Objective: Sexual arousal and orgasm induce an increase in sympathetic activity as well as in catecholamine and prolactin plasma concentrations. However, the effects of sexual arousal and orgasm on immune functions in man are unknown. Thus, this study investigated the effects of masturbation-induced orgasm on lymphocyte circulation and cytokine production in healthy young males.
Methods: In a crossover design, 11 volunteers completed an experimental condition in which they were asked to masturbate until orgasm and to participate in a control condition without sexual activity. Blood was drawn continuously for determination of endocrine parameters. In addition, leukocyte and lymphocyte subsets were analyzed via flow cytometry, and the production of lipopolysaccharide-induced interleukin 6 and tumor necrosis factor alpha was measured before and then 5 and 45 min after the orgasm.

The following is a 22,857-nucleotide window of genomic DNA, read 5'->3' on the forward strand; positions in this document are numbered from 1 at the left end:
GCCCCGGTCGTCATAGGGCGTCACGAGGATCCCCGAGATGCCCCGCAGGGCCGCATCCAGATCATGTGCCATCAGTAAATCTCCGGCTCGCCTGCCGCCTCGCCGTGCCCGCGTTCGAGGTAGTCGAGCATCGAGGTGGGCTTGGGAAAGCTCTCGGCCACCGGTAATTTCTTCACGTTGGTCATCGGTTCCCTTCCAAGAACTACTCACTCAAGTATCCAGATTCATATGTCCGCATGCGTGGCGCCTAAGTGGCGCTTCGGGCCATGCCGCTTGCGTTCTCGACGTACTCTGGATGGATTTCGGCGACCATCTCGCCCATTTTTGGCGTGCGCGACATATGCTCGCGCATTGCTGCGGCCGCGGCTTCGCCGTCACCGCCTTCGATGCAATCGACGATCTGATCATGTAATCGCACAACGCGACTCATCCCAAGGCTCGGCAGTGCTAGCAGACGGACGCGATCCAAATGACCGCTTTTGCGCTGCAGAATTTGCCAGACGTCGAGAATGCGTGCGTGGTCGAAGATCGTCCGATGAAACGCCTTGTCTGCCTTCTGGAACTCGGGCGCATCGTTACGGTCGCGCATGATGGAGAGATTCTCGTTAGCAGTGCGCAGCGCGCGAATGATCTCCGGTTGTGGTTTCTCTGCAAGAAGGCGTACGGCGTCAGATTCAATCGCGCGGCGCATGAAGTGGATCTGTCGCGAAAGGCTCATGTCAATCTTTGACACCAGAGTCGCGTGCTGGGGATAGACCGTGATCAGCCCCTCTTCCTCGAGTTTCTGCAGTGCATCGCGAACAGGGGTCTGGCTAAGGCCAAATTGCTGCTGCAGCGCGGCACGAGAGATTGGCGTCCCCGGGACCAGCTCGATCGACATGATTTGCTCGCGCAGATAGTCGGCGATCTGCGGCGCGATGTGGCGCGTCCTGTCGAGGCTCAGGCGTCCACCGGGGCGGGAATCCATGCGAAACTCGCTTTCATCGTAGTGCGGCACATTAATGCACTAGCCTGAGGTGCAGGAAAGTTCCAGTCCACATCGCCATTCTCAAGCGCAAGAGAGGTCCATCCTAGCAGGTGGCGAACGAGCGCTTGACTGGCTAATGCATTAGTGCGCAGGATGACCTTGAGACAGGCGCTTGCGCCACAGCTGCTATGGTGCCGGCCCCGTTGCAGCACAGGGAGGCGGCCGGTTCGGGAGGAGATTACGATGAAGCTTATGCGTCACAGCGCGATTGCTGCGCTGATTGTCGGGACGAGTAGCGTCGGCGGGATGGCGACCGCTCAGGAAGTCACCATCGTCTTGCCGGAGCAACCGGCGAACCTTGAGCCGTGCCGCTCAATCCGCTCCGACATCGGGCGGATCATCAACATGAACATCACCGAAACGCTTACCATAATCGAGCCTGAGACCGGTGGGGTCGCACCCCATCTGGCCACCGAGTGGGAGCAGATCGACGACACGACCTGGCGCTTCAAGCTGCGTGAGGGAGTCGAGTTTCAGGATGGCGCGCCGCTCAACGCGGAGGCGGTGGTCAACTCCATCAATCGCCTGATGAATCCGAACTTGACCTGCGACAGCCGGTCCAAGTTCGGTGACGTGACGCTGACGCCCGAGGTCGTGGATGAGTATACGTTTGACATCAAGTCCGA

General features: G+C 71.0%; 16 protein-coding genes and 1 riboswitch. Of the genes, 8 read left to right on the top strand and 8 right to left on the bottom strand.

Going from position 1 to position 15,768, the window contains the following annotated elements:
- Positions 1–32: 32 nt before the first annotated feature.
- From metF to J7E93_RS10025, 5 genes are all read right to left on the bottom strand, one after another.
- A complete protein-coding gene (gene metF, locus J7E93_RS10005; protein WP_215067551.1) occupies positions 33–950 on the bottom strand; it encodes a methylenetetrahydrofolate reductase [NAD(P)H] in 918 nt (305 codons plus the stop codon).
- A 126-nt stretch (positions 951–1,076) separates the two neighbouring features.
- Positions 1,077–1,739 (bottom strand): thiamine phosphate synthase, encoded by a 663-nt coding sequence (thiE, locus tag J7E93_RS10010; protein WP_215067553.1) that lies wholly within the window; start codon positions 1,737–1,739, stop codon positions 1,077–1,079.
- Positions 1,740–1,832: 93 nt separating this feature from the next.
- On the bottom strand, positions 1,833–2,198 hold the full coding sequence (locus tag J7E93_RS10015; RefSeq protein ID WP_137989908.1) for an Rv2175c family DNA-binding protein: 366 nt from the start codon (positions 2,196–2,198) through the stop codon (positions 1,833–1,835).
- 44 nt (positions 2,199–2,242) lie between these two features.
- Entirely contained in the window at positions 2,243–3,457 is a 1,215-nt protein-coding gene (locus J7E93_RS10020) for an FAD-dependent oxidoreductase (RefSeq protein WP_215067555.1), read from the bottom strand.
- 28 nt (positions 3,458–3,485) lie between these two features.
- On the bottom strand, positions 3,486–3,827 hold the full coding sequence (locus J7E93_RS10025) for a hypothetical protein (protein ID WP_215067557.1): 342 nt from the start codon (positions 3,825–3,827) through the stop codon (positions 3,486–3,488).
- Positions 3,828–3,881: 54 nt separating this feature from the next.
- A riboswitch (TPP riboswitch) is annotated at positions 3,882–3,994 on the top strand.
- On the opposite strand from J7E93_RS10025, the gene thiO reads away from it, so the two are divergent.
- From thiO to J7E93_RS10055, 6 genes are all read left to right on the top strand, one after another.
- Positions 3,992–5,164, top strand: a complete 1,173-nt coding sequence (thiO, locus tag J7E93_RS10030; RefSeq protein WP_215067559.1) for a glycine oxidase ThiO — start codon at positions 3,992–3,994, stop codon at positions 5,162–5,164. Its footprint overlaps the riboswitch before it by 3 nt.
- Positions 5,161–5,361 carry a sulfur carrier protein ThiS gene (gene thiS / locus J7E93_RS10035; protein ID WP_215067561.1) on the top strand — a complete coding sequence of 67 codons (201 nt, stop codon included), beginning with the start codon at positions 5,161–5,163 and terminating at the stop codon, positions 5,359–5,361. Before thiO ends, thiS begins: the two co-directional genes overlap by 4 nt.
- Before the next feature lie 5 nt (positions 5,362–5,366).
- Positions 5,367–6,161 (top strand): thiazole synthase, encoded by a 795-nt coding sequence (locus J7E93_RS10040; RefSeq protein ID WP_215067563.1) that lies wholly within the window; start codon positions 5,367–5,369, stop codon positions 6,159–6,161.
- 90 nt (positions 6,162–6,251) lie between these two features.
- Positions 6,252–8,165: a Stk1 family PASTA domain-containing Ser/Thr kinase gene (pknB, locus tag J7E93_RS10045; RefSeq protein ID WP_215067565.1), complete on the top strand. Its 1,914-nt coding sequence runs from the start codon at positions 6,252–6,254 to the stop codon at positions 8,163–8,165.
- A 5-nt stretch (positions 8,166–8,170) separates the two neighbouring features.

Results: The results confirmed transient increases in adrenaline and prolactin plasma concentrations. Sexual arousal and orgasm increased the absolute number of leukocytes, in particular natural killer cells (CD3-CD16+CD56+), in the peripheral blood. In contrast, T cell (CD3+) and B cell (CD3-CD20+) subpopulations as well as the production of interleukin 6 and tumor necrosins factor alpha remained unaffected by sexual activity.
Conclusion: These findings demonstrate that components of the innate immune system are activated by sexual arousal and orgasm.